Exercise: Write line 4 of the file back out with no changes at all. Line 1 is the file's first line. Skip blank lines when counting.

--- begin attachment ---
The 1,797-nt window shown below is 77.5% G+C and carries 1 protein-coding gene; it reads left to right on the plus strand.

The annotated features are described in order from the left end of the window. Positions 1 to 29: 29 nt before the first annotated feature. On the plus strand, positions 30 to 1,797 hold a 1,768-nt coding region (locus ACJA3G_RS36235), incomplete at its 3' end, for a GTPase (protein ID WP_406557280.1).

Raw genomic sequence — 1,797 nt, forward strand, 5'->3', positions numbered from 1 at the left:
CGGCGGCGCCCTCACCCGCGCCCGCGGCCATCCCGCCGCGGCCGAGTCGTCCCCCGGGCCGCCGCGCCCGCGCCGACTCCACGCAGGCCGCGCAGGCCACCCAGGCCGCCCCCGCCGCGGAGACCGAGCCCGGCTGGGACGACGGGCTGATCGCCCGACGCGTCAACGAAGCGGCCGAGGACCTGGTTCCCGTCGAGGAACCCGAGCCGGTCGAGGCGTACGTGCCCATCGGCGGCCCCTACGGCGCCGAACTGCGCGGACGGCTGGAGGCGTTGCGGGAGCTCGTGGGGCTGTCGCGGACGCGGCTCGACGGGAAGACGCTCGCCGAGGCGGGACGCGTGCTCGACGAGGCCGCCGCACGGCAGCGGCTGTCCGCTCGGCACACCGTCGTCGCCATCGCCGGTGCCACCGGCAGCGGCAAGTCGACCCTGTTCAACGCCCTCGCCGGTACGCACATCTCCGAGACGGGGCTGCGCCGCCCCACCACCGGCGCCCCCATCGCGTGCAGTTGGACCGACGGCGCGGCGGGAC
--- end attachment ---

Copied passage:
CGGCGGCGCCCTCACCCGCGCCCGCGGCCATCCCGCCGCGGCCGAGTCGTCCCCCGGGCCGCCGCGCCCGCGCCGACTCCACGCAGGCCGCGCAGGCCACCCAGGCCGCCCCCGCCGCGGAGACCGAGCCCGGCTGGGACGACGGGCTGATCGCCCGACGCGTCAACGAAGCGGCCGAGGACCTGGTTCCCGTCGAGGAACCCGAGCCGGTCGAGGCGTACGTGCCCATCGGCGGCCCCTACGGCGCCGAACTGCGCGGACGGCTGGAGGCGTTGCGGGAGCTCGTGGGGCTGTCGCGGACGCGGCTCGACGGGAAGACGCTCGCCGAGGCGGGACGCGTGCTCGACGAGGCCGCCGCACGGCAGCGGCTGTCCGCTCGGCACACCGTCGTCGCCATCGCCGGTGCCACCGGCAGCGGCAAGTCGACCCTGTTCAACGCCCTCGCCGGTACGCACATCTCCGAGACGGGGCTGCGCCGCCCCACCACCGGCGCCCCCATCGCGTGCAGTTGGACCGACGGCGCGGCGGGAC